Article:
Despite an uptick in holiday bookings in November and December 2020, IATA reports a worsening outlook for the aviation industry in 2021, with future bookings down 77% compared with the same period one year ago.1
This makes the regulatory approval and administration of multiple Covid-19 vaccines even more welcome and encouraging news for the industry. The vaccines may improve passenger confidence about the safety of travel, help protect frontline employees, and encourage both business and leisure travel. But a deeper assessment of the impact of the vaccines introduces critical questions about vaccination status, policy and cross-border governance for employees and passengers; aviation organizations should carefully consider and plan for these questions.
Data suggests that the Covid-19 vaccines may have benefits for passenger confidence. Following news of approval, 57% of 1,200 Americans surveyed are now optimistic (as of January 11, 2021) about safe travel in the next six months, according to Destination Analysts – up from only 46% in early December.2
But as the vaccines become more widespread, new questions are introduced. Will vaccination be required for domestic or international travel? How can passengers document or prove their vaccination status? Which organizations in the aviation journey – airlines, airports, immigration agencies – are responsible for monitoring and enforcing adherence?
There are also critical considerations for aviation employees. How are different countries and localities prioritizing vaccination for aviation employees? Who is responsible for monitoring employee vaccination status, and what are the impacts on employee work schedules? How should employee exceptions to vaccination be managed?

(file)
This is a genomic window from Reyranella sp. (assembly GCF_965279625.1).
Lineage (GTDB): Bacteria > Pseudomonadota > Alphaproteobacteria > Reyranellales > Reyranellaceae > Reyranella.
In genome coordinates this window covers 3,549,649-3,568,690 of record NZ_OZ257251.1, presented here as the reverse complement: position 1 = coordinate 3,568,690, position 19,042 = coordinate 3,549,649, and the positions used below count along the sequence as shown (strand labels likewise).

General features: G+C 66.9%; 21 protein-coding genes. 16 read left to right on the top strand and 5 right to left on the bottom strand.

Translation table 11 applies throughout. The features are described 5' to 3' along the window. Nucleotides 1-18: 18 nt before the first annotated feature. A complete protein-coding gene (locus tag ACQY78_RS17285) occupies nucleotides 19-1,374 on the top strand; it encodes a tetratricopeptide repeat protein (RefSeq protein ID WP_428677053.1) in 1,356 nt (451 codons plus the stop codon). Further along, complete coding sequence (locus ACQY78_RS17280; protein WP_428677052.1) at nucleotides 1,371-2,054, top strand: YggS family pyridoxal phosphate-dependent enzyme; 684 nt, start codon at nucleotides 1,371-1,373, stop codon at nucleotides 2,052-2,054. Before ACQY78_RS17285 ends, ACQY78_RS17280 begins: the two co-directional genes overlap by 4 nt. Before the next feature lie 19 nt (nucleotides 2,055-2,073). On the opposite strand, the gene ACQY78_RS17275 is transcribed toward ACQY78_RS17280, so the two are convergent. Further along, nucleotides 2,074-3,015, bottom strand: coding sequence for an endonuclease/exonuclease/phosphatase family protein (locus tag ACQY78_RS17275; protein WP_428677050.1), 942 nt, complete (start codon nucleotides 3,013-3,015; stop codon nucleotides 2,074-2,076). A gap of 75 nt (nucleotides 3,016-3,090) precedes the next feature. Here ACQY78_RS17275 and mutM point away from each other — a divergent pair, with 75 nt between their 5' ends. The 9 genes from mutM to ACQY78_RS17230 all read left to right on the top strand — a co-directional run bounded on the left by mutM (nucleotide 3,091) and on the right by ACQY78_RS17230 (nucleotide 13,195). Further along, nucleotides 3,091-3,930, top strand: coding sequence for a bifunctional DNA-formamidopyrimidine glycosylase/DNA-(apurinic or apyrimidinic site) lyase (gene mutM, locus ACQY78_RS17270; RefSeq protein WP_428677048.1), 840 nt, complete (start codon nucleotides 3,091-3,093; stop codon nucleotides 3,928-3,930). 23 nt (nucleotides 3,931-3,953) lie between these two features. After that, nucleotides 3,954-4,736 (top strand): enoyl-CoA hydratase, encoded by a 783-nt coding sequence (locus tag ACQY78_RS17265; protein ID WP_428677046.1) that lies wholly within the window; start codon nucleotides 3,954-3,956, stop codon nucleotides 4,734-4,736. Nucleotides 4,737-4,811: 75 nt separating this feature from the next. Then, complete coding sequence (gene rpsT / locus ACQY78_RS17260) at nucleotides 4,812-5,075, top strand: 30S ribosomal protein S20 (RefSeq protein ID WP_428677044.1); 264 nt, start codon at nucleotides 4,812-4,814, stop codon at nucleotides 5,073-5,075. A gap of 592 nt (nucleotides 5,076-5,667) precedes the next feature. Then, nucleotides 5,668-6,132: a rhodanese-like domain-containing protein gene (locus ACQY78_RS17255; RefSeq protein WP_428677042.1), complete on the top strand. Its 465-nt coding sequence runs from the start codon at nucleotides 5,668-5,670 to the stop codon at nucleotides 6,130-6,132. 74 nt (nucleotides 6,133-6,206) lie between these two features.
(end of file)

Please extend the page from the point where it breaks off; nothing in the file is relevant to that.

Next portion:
Airlines and airports can consider various steps for passengers and employees across policy, governance and vaccination management to meet these challenges and accelerate the benefits of the vaccine to their economic recovery. And although some steps may not be immediately implementable, those organizations that put plans in place now may be better positioned to take advantage of renewed travel optimism in the coming months.
Here are three steps that will help the aviation industry use the Covid-19 vaccines as a catalyst to help return trust to air travel, which in turn may help accelerate the industry’s recovery.
1. Develop tools for vaccination status management
Aviation organizations could implement a simple, digital, verifiable method for managing employee and passenger vaccination status. Passengers may have to document their vaccination status and use it across their journey. IATA has introduced its Travel Pass, a coalition of partners has introduced CommonPass, and Daon has developed VeriFLY – all important first steps.
Some airlines and industry players have pursued other digital tools for passengers to manage Covid-19 testing information for air travel. These tools would need to be readily available for vaccine documentation to create a process that is efficient for passengers. Airports and immigration authorities should also be prepared to manage multiple solutions for vaccination status simultaneously.
Employees may also require documentation and management of their own vaccination status, and aviation organizations need to identify where this information should reside. For example, international flight attendants may need to document their vaccination status to enter jurisdictions during layovers. Organizations need a plan for how to effectively document and manage this critical information.
Aviation organizations should begin to identify which digital tools may be appropriate for use now, and work on how implementation of those tools and associated processes fits into their overall recovery plans. Advanced planning and coordination are critical due to the industry’s complex stakeholder environment.